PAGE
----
I find myself using arrays very frequently in combination with the "foreach" control structure to loop through the items. In the past I used arrays with a numeric index and the "for(i=1;i<n;i++)". I've found that looping through arrays with "foreach" instead of an explicit numeric index provides a more general and readable solution.

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I find myself using associative array quite a lot, basically arrays with a string as the index.

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Associative array is more of an abstract data type, of which a hash table is one possible implementation. – Miles Feb 18 '09 at 3:33

I like binary trees. Especially the Splay-Tree variant. It's somewhat similar to a self balancing binary treee but also adapt to the usage pattern of the application. You almost never run into worst case O(n) behaviour.

A nice bonus is that they are also easier to write and need less code than other self-balancing binary trees. It's one of my favorite data-structures because it performs so incredibly well in practice.

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Does "almost never" mean "no more than log(n)/n of the time"? ;-p – Steve Jessop Sep 28 '08 at 17:23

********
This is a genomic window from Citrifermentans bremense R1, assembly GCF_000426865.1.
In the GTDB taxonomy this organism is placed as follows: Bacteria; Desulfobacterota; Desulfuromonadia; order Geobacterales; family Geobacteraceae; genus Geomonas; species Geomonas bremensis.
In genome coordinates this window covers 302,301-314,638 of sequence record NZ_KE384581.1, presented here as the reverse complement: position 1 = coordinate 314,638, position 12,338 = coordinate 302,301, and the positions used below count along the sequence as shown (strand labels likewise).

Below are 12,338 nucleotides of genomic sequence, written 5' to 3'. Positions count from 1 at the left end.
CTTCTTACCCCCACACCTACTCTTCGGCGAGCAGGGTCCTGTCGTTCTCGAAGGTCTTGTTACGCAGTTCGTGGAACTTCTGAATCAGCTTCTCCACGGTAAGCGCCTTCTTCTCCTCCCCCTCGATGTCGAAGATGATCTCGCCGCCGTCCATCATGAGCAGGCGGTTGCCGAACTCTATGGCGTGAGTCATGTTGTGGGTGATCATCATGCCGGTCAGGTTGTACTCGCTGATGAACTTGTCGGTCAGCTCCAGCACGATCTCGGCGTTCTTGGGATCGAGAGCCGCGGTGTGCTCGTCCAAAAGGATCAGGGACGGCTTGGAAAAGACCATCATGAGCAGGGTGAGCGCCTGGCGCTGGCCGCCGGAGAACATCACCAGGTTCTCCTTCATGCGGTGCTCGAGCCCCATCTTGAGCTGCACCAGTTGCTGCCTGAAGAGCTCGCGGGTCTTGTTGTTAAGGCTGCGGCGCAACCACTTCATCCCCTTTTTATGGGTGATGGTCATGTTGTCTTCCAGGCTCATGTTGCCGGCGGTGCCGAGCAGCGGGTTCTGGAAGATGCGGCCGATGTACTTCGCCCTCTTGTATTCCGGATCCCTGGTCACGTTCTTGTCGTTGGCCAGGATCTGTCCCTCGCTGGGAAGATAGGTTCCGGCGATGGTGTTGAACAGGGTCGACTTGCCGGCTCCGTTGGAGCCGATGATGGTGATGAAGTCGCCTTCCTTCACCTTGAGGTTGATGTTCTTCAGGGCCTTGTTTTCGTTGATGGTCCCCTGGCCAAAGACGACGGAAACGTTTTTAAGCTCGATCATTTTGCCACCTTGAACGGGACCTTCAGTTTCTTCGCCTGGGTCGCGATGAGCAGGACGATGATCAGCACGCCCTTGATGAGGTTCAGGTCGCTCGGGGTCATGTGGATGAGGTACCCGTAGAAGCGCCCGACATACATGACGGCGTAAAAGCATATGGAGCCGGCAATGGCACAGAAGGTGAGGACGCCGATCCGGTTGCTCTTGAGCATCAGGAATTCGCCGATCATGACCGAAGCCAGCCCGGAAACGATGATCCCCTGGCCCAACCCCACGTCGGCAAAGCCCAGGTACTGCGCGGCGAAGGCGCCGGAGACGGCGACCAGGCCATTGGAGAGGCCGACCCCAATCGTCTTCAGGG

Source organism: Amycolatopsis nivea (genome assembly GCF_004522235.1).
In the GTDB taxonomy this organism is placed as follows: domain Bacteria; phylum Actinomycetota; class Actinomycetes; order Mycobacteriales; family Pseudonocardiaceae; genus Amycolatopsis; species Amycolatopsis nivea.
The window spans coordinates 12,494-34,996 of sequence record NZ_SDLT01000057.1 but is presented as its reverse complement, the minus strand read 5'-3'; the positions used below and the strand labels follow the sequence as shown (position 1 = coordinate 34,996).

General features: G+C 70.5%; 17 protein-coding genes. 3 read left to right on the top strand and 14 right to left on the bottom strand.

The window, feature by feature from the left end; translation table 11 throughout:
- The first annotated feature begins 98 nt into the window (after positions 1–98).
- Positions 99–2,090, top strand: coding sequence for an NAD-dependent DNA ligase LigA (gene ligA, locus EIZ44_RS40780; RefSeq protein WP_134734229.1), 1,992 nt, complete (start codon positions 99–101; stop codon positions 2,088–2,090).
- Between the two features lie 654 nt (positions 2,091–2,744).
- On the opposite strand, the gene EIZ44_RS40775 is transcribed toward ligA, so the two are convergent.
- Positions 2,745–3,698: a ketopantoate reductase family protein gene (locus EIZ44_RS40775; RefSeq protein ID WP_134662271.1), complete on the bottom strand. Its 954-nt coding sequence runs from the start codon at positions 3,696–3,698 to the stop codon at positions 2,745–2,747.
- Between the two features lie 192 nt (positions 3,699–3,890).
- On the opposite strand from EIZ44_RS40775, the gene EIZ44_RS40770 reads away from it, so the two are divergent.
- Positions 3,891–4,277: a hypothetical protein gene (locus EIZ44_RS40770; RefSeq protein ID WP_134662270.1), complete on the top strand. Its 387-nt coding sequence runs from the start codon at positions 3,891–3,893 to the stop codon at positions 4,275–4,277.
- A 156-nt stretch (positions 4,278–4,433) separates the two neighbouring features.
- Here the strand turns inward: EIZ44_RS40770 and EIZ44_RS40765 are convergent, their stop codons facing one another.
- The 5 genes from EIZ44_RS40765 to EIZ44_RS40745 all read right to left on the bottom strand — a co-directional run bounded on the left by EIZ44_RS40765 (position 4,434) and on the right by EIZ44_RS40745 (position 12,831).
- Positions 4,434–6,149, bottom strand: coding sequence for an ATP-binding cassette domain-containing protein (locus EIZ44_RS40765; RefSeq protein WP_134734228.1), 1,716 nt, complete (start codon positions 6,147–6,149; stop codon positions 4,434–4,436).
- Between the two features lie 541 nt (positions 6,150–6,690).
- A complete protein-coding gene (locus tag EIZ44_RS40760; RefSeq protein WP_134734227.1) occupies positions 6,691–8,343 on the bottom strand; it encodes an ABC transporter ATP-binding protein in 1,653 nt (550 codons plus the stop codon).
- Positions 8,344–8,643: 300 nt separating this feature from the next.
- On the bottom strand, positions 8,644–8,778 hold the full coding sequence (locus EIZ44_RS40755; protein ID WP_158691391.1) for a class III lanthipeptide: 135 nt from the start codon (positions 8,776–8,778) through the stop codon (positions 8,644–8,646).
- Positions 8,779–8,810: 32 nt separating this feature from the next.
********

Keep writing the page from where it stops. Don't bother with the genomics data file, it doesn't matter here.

It depends on the usage pattern. I haven't done a O-analysis on that as it never occured in practice so far. – Nils Pipenbrinck Sep 28 '08 at 18:12

This post is way too vague. There are countless data structures: arrays, dictionaries, etc. Each data structure can be used to solve different problems.

It would be much more productive to ask for DS for a specific problem.

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The advantages of linked lists are that they are very cheap to add/remove nodes. Unlike arrays [...] they do not require reallocating more memory upon expanding.

If you have an array and you double the allocation size every time you fill it, you'll have amortized O(1) appends. Also, looping over all the elements of an array is likely to be faster (in wall time) than looping over a linked list, due to caching effects (unless you allocate the links in big chunks and don't mess around with them too much).

Also, arrays are smaller: you save the per-element word overhead, plus the per-allocation overhead (which is probably at least two words: one for the size and one for the next-in-free-list pointer).

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Graphs are a very powerful overlooked data structure.

A lot of problems can be solved by constructing a graph modeling your problem, then using a well-known algorithm on the graph. Some examples natural language processing (the edge weight connecting nodes can represent how likely one word is to follow another) video games (use graphs to determine shortest paths for AI characters), and network topology.